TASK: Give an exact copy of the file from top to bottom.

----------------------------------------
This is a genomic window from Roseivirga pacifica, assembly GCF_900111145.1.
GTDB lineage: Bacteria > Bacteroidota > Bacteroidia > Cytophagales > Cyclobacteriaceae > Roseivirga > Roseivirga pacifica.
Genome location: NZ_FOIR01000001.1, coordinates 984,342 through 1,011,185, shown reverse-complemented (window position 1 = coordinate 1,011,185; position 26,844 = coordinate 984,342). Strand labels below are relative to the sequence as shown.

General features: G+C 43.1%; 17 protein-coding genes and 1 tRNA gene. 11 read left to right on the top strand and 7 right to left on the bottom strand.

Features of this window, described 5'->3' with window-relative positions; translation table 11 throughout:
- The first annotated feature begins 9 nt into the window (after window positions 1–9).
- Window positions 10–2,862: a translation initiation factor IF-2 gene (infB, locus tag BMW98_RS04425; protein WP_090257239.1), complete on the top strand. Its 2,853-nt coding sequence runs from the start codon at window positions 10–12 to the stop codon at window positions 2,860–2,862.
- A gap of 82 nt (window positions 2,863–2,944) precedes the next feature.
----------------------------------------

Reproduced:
This is a genomic window from Roseivirga pacifica, assembly GCF_900111145.1.
GTDB lineage: Bacteria > Bacteroidota > Bacteroidia > Cytophagales > Cyclobacteriaceae > Roseivirga > Roseivirga pacifica.
Genome location: NZ_FOIR01000001.1, coordinates 984,342 through 1,011,185, shown reverse-complemented (window position 1 = coordinate 1,011,185; position 26,844 = coordinate 984,342). Strand labels below are relative to the sequence as shown.

General features: G+C 43.1%; 17 protein-coding genes and 1 tRNA gene. 11 read left to right on the top strand and 7 right to left on the bottom strand.

Features of this window, described 5'->3' with window-relative positions; translation table 11 throughout:
- The first annotated feature begins 9 nt into the window (after window positions 1–9).
- Window positions 10–2,862: a translation initiation factor IF-2 gene (infB, locus tag BMW98_RS04425; protein WP_090257239.1), complete on the top strand. Its 2,853-nt coding sequence runs from the start codon at window positions 10–12 to the stop codon at window positions 2,860–2,862.
- A gap of 82 nt (window positions 2,863–2,944) precedes the next feature.